One of the many notable gatherings Martin and I participated in this past weekend was the opening of my sister Isa Catto Shaw’s show at the Harvey/Meadows Gallery in Aspen, Colorado. In a series of watercolors and collages, she took the dark, mute burden of grief over the death of our mother and worked it into beautifully articulate packages, in some ways (perhaps) making that grief more easily borne because it is shared with a community of unknown mourners who see the paintings, with the community of artists from whom she has drawn inspiration, and from the community in which she and her family live. As far as I could tell, the opening was a wonderful success, the gallery full to overflowing as Isa and the ceramicist Doug Casebeer, with whom she shared the show, each spoke movingly about the impetus behind their individual efforts.
Knowing that she had been working like a madman for several months, I was glad (and deeply moved) to see the results of her labors. And aggravated. We’ve been talking since our mother died about a collaboration of my poetry and Isa’s art to be entitled “Blessings of a Mother.” Isa’s done her part, and it’s intimidatingly beautiful.
I, on the other hand, have done squat. This doesn’t mean I haven’t thought obsessively about the project or that I haven’t written multiple lists of topics and scraps of lines and stillborn poems. It does mean that I’ve been willing to be endlessly distracted and grumpy about it. I’ve developed all sorts of hypotheses about why I’m not writing and what I might do about it, most of them ultimately involving running away from home. My favorite defense against the terrorism of the blank page is to read, figuring that in doing so I’m in the company of someone else who has faced, at least temporarily, the tyranny of That Which Demands Expression And Remains Unexpressed. Plus, if I’m reading, I can’t write.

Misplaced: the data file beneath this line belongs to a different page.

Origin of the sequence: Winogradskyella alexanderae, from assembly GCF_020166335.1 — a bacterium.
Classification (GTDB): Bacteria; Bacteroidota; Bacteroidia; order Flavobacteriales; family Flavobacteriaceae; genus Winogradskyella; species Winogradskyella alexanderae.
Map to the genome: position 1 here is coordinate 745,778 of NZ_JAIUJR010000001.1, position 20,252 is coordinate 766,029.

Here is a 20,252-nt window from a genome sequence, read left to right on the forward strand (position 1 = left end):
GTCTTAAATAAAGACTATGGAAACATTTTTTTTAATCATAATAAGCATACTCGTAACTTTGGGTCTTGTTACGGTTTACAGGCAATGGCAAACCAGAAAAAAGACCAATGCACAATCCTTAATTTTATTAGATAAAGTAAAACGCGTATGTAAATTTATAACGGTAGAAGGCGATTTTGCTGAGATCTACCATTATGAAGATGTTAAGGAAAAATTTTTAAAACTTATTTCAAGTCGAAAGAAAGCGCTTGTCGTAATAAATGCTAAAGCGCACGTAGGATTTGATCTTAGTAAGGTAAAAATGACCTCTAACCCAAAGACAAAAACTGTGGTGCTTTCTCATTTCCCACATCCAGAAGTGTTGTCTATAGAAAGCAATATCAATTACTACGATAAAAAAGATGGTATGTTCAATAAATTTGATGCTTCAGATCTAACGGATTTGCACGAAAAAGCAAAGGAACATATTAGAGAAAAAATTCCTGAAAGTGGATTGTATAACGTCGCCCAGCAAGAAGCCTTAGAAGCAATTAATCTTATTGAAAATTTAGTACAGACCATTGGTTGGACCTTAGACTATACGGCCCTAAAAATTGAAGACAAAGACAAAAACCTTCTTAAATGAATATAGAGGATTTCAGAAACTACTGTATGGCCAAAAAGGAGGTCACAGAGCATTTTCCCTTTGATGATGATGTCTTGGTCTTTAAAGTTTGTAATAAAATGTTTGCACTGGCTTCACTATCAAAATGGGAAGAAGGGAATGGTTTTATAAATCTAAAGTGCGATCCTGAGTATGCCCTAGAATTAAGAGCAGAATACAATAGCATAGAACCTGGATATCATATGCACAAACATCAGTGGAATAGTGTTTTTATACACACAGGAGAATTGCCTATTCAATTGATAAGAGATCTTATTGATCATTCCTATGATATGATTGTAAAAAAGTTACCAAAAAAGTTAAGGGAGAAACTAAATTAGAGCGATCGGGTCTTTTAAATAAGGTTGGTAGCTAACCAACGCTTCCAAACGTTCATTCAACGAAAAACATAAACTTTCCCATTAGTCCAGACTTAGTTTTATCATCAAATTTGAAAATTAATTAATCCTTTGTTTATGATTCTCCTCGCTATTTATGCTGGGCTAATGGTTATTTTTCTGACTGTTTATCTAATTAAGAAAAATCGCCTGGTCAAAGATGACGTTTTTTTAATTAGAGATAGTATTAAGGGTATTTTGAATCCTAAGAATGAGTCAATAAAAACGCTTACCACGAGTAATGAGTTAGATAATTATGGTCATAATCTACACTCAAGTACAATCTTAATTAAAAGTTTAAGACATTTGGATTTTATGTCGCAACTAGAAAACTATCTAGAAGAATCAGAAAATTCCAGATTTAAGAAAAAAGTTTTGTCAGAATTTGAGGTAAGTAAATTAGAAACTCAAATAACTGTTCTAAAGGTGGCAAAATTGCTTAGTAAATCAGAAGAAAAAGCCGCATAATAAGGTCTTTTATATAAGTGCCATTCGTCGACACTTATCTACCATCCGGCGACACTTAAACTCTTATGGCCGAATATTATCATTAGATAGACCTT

So here’s what I’m currently reading to fend off—and perhaps eventually to outsmart—the intimidation tactics of the blank page: Standing by Words, a collection of essays by Wendell Berry, in particular the title essay and its assertion that the primary obligation of language is to connect the idiom of the internal self with the multivalent tongues the self encounters in community, both human and otherwise. When language loses that capacity—a loss currently encouraged by the forces of industrial technology—both the self and its community languish in their isolation, succumbing eventually to a fatal disconnection from the web of love and life.
As always, Berry is defiantly unfashionable, insisting on the possibility of “fidelity between words and speakers or words and things or words and acts.” He believes that genuine communication is possible, even if its processes are ultimately mysterious and unavailable for dissection by specialists. The life of language is rooted in community and by the precision that life in community necessitates: “It sounds like this: ‘How about letting me borrow your tall jack?’ Or: ‘The old hollow beech blew down last night.’ Or, beginning a story, ‘Do you remember that time…?’ I would call this community speech. Its words have the power of pointing to things visible either to eyesight or to memory.” Community speech doesn’t imagine abstract futures; rather, it deals with what IS. It creates a walkway between internal, personal systems and external, public systems. Community speech registers the need to include both objective and subjective experience; it deflects the argot of specialists; it recognizes spheres of being beyond its domain. Says Berry: